I blink and find the Teen Titans staring at me. “Sorry about that,” I apologize. “My mind seems to have wandered for a bit.”
“For a bit?” Aqualad says. “You’ve been standing there with that blank look on your face for almost ten months!”
“Really?” I ask. “It seems like so much has happened. I haven’t sent you guys to Earth-Two or Earth-X’s past, have I?”
“Nope,” Snapper says.
I breathe a sigh of relief. “OK,” I say, “I’ve got a plan.”
“Tell us! Tell us!” everyone says.
“First,” I tell them, “I need to give Snapper another super-power.”
“Nothing is going to bite me, is it?” he asks, with a touch of apprehension.
“No,” I promise him, as I put my hand in my pocket.
“Ow! What was that?” he yelps, as something pegs him between the eyes.
I stoop down and pick up a small cuckoo clock with a slight glow. “It’s radioactive.”
“What is it with you and radioactivity-induced powers?” Wonder Girl asks.
“I grew up reading Marvel Comics,” I say by way of explanation.
“Ah,” the Teen Titans reply in unison.
“Um,” Aqualad says, raising his hand.
I remind him that we are not in school. “What is it?”
“Is it safe to carry so many radioactive items in your pants pockets?” he asks.
“Lead-lined boxers,” I reply.
“T.M.I.,” Wonder Girl responds. After a pause, she adds, “I’m guessing Snapper can now manipulate time.”
“Close,” I say, allowing the subject to be changed. “He can time travel.”
“Can I say something?” Speedy asks.
“Sure. What do you want to say?”
“Nothing really,” he says. “I just haven’t said anything for a while.”
“Works for me,” I tell him. “What about you, Kid Flash? You want to say something?”
“No,” he says with a smile. “I’m good.”
“Why time travel?” Snapper asks.
“Because I need you to travel through time and bring these three people back here,” I tell him. I hand him a piece of paper with the names and dates on it.
“I’m on it,” he says with a snap, and teleports into the time stream.
“He’s been gone an awful long time,” Kid Flash says.
“He just left,” Speedy counters.
“But,” Kid Flash continues, “if he can time travel, then he should have appeared back here at almost the same instant he left.”
“He’s got a point,” Aqualad says, looking at me.
“It’s simple,” I tell them. “I don’t need him back just yet.” That seems to satisfy them.
“So,” Kid Flash asks, “what now?”
“Now, I need to ask you a few questions about your mentors.”
“Like what?” Speedy asks.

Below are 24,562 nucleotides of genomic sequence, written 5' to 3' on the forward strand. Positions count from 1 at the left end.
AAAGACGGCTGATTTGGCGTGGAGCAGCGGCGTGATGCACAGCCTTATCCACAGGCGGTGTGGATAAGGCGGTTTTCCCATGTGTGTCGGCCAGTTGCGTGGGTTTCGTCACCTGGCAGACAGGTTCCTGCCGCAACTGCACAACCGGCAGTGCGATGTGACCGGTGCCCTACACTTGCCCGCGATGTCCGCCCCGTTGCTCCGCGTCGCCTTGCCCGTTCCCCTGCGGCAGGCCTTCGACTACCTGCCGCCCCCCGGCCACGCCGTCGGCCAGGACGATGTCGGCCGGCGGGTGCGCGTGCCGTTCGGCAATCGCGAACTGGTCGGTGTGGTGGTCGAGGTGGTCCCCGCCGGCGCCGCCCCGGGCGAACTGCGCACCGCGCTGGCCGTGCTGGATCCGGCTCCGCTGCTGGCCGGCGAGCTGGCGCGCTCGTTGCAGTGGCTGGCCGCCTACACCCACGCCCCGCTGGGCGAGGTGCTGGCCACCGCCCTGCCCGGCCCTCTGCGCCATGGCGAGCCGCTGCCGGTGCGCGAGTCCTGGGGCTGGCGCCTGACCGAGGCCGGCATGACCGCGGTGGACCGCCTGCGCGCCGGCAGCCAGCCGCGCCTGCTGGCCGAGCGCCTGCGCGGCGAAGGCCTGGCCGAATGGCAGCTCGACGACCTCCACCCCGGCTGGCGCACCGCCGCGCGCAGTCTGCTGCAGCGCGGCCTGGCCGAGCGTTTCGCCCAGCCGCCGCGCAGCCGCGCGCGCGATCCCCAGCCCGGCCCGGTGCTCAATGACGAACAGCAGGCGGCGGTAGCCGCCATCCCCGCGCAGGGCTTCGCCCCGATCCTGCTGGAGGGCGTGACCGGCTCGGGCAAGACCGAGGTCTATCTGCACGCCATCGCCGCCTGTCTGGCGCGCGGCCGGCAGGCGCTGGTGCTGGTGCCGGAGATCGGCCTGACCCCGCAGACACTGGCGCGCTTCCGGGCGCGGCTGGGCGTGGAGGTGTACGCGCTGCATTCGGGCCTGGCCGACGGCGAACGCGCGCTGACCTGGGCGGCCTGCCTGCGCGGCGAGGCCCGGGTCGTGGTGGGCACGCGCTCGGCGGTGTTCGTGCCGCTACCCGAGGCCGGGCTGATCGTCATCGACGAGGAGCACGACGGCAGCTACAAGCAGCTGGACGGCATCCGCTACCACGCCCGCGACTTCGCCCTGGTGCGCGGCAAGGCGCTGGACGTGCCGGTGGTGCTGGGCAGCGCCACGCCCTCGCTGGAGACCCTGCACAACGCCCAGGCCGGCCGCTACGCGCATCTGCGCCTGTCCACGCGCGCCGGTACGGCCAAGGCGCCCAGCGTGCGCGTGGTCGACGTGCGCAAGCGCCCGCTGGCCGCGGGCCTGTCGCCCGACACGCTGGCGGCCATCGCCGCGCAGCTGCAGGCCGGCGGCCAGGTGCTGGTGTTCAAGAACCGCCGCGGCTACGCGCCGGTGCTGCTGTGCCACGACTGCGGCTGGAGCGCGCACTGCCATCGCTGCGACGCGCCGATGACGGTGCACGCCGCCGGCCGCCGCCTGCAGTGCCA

“If you are going to ask Wonder Woman’s bra size,” Wonder Girl says, “don’t expect me to answer.”
“I don’t need to know tha–” I start to say, but Speedy cuts me off.
“I thought you said you didn’t know that!” he cries. “Aw, man…”
“That’s not what I need to know,” I assure her. “What I really need to know is…”
“Well,” Snapper says as he pops back into the present, “that was interesting.”
“You brought back our guests?” I ask before letting him tell us what he found so interesting.
“Sure did,” he replies, “and, boy, was it an interesting trip.”
“So, where are they?”
“They’re right he–” he says, looking around. “Crap. Be right back.”
Snapper pops out and then right back in, this time joined by three individuals. “Sorry,” he mutters, “I accidentally left them in the future. Cyclone said to tell you thanks, by the way. Boy, was that first trip interesting.”
“Who’s Cyclone?” Kid Flash asks as he runs in, accompanied by the Flash, who is carrying a guitar case.
“Somebody I’m reintroducing on Earth-X,” I tell him.
“That sounds interesting,” Snapper says. “And speaking of interesting…”
“Who in tarnation are y’all?” one of the newcomers asks. “And why in tarnation are y’all runnin’ around in yer long-johns?”
“They are heroes,” I tell him. “It’s a pleasure to meet you, Mr. Hex.”
Jonah Hex looks at me with his good eye and extends his hand. “At least yer wearin’ denim,” he says. “Call me Jonah.”
“And you can call me Lee.”
“Like the general?”
“That was my nickname in school.”
“So,” Jonah asks, “why am I here?”
“I’ll explain it to you and the others in a little bit,” I tell him before moving on to the next person Snapper brought back, an extremely beautiful, and extremely well-built, blonde in what appears to be a one-piece black bathing suit with a knee-length, sheer gossamer skirt.
“Holy mackerel,” Aqualad whispers to his teammates. “She’s built better than Wonder Woman.”
“And Power Girl,” Kid Flash says.
“And Zatanna,” Speedy adds.
“Or Black Canary,” Aqualad says.
“Or Batgirl,” Kid Flash adds.
“Or Superg…” Speedy starts to say, before Wonder Girl interrupts him.
“OK,” she says, angrily, “we get it. She’s a hot babe, and we’d all slap our grandmas across the nose with a fresh tuna just to have a shot at her.”
That got everyone’s attention.
“Wait — what?!” Speedy asked, his being the only mouth not hanging open in shock and surprise.
“Shut up!” Wonder Girl snaps. “I didn’t mean me. I was just saying what all of you guys were thinking.”
“Not me,” I say. “I’m married.”
“Oh, cool. Congratulations,” Aqualad tells me. “When did that happen?”
“While I was staring off into space,” I reply.
“Excuse me,” the blonde says, “but you have brought me to this place with only the smallest of explanations as to what is going on. What is so important as to require the services of Fantomah?”
I look at Snapper, then back at Fantomah. “I beg your pardon, but if you will give me just a moment, I will see if I can explain everything.”
Putting my arm around Snapper’s should, I steer him away from the rest of the group. “Um, where’s Rima, the Jungle Girl?”
Snapper smiles. “This is where the trip got interesting.”
“Well,” he begins, “it all started while I was meeting up with Mr. Hex. I was getting ready to pop out of there when this phone booth appeared, and these two young guys stepped out looking for Billy the Kid.”
“What did they look like?” I ask.
“The shorter of the two was blond and said his name was Bill S. Preston, or something like that. The other one was taller with dark, brown hair. At first, he said his name was Ted, but he quickly changed it to Theodore, I guess to sound more important. If he had a decent haircut, and was blond, he would have reminded me of that John Constantine fellow. Anyway, I told them that they were a few years off, so when they left, I snapped my fingers to take us to that Rima chick. I guess with both of us disturbing the time stream, I got kicked into an alternate universe. That’s where I found her.”
“I can’t use her,” I say. “She’s not a part of this universe.”
“That’s the beauty of it,” Snapper says, putting his arm around my shoulder. “Apparently, Fantomah was in something called a public domain, so she can go anywhere.” He’s grinning as he finishes.